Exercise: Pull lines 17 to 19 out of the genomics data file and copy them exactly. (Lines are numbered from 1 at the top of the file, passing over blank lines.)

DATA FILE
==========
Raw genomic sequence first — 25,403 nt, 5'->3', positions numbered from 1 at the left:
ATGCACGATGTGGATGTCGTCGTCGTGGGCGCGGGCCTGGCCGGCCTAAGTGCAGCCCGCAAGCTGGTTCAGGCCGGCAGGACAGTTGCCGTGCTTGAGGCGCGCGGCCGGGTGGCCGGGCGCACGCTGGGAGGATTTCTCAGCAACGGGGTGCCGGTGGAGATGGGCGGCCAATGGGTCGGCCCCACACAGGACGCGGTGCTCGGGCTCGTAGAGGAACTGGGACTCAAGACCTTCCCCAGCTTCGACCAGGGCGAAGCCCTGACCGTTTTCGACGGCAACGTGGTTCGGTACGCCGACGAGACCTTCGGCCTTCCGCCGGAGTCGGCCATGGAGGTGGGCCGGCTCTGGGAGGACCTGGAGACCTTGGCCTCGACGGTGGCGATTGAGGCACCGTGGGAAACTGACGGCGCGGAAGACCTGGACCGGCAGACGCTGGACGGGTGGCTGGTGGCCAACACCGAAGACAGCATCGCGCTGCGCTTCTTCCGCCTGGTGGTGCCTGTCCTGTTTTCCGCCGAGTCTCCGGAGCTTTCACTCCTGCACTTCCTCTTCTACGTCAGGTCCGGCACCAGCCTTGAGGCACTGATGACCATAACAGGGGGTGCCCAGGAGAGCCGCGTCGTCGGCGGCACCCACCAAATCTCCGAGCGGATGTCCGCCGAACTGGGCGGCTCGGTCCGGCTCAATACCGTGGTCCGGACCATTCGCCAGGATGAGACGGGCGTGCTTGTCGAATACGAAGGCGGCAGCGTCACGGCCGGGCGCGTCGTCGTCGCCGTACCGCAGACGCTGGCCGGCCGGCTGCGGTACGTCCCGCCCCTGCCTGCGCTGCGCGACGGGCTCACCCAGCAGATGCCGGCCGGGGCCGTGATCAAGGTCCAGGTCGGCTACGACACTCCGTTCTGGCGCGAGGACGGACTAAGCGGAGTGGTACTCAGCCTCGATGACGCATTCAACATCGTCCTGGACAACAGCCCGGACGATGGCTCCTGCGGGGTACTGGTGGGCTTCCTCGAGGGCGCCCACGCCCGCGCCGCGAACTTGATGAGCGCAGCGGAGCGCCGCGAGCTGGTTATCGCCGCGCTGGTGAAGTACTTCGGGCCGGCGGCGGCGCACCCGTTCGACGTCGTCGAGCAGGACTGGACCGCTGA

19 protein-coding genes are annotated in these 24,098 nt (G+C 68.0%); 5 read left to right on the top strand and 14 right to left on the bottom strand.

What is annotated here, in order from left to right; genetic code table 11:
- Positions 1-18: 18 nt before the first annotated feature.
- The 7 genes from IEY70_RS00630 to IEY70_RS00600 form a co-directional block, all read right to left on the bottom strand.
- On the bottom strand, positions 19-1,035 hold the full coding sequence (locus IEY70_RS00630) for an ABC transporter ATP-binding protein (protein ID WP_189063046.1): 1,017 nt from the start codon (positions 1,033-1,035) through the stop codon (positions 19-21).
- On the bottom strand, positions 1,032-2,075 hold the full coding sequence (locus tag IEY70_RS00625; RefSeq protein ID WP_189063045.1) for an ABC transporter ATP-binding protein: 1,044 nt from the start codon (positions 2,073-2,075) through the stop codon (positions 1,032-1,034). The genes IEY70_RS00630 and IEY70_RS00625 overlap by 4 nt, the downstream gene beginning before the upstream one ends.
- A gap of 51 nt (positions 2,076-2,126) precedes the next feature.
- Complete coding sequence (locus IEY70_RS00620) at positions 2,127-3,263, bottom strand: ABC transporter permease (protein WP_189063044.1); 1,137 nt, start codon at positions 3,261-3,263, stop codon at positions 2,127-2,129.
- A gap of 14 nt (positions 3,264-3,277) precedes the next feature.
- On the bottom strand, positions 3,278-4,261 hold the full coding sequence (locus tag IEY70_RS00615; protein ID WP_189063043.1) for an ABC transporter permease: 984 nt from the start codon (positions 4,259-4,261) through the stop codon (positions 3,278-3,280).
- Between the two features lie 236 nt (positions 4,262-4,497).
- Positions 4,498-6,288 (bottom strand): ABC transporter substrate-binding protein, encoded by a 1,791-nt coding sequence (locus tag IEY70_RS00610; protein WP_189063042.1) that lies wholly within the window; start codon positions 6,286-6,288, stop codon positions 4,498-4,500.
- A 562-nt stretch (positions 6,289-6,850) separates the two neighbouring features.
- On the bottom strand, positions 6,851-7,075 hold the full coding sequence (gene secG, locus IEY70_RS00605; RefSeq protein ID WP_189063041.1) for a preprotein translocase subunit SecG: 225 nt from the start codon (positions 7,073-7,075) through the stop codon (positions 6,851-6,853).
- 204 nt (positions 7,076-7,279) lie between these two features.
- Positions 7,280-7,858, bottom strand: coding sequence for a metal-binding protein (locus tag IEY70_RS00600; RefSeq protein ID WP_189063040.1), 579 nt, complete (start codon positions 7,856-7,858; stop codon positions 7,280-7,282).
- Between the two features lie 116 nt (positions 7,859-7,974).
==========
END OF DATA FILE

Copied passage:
- 204 nt (positions 7,076-7,279) lie between these two features.
- Positions 7,280-7,858, bottom strand: coding sequence for a metal-binding protein (locus tag IEY70_RS00600; RefSeq protein ID WP_189063040.1), 579 nt, complete (start codon positions 7,856-7,858; stop codon positions 7,280-7,282).
- Between the two features lie 116 nt (positions 7,859-7,974).